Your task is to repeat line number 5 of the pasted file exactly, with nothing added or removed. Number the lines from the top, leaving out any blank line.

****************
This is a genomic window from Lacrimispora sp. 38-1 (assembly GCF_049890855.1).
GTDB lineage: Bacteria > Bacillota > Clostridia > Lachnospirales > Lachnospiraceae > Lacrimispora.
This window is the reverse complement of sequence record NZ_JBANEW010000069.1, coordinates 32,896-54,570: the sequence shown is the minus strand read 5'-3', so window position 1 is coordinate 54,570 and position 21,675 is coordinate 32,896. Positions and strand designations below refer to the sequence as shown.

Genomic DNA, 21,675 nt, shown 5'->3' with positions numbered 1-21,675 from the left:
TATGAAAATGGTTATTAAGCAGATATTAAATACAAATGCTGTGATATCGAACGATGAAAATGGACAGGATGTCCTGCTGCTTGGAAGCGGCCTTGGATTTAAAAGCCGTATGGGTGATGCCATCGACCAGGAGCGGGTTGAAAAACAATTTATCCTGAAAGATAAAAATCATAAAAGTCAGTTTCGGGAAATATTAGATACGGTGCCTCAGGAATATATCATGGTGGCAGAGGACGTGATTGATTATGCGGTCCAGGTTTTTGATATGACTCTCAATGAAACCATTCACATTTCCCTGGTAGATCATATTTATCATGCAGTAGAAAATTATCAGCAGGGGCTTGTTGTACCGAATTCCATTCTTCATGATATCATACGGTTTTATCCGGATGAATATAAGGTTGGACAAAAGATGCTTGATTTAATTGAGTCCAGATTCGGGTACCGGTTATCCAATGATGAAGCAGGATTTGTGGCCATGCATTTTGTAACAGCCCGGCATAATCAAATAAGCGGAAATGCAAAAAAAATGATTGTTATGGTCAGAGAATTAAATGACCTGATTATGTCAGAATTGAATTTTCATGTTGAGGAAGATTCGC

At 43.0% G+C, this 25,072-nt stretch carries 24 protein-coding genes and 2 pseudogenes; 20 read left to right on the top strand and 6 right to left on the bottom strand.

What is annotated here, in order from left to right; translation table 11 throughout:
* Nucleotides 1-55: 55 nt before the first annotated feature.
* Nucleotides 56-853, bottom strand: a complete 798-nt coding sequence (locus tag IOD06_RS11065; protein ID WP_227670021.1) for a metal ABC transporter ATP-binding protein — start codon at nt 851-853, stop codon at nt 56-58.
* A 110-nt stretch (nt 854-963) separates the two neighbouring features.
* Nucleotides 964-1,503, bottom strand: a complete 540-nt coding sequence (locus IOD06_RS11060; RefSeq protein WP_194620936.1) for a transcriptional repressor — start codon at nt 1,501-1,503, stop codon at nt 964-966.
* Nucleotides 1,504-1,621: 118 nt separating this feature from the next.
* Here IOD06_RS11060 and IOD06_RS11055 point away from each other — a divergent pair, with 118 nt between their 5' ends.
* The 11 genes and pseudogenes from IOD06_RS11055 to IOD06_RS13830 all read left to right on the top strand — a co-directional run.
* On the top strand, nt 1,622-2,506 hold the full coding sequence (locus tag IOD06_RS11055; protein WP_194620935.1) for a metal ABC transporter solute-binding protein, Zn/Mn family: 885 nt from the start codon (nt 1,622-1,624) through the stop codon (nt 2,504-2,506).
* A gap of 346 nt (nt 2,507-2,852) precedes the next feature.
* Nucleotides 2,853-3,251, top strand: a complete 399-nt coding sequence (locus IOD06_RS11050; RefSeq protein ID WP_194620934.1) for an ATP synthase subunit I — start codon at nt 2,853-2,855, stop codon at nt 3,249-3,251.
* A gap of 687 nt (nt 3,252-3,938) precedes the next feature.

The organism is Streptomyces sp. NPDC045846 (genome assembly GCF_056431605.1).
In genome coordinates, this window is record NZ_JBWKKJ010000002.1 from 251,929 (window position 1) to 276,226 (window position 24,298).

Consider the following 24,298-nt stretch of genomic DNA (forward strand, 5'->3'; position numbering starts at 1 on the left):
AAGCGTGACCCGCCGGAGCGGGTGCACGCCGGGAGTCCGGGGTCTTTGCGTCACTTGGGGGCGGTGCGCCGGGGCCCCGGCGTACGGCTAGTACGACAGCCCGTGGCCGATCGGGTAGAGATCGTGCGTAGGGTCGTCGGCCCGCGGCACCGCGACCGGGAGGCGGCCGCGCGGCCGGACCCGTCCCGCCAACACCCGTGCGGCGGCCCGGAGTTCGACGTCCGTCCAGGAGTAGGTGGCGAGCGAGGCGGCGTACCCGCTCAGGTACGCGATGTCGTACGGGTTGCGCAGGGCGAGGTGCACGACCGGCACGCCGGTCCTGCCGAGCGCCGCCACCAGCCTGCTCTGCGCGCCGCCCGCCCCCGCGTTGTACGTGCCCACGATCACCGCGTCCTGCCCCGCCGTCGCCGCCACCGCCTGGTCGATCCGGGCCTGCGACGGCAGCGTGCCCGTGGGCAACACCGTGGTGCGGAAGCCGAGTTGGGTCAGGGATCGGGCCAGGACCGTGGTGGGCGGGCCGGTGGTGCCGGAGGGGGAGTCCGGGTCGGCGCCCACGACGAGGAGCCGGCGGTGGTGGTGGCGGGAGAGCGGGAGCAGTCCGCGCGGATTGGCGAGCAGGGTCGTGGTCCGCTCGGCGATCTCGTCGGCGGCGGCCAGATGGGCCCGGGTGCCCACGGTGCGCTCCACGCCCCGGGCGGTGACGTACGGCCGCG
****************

TATGAAAATGGTTATTAAGCAGATATTAAATACAAATGCTGTGATATCGAACGATGAAAATGGACAGGATGTCCTGCTGCTTGGAAGCGGCCTTGGATTTAAAAGCCGTATGGGTGATGCCATCGACCAGGAGCGGGTTGAAAAACAATTTATCCTGAAAGATAAAAATCATAAAAGTCAGTTTCGGGAAATATTAGATACGGTGCCTCAGGAATATATCATGGTGGCAGAGGACGTGATTGATTATGCGGTCCAGGTTTTTGATATGACTCTCAATGAAACCATTCACATTTCCCTGGTAGATCATATTTATCATGCAGTAGAAAATTATCAGCAGGGGCTTGTTGTACCGAATTCCATTCTTCATGATATCATACGGTTTTATCCGGATGAATATAAGGTTGGACAAAAGATGCTTGATTTAATTGAGTCCAGATTCGGGTACCGGTTATCCAATGATGAAGCAGGATTTGTGGCCATGCATTTTGTAACAGCCCGGCATAATCAAATAAGCGGAAATGCAAAAAAAATGATTGTTATGGTCAGAGAATTAAATGACCTGATTATGTCAGAATTGAATTTTCATGTTGAGGAAGATTCGC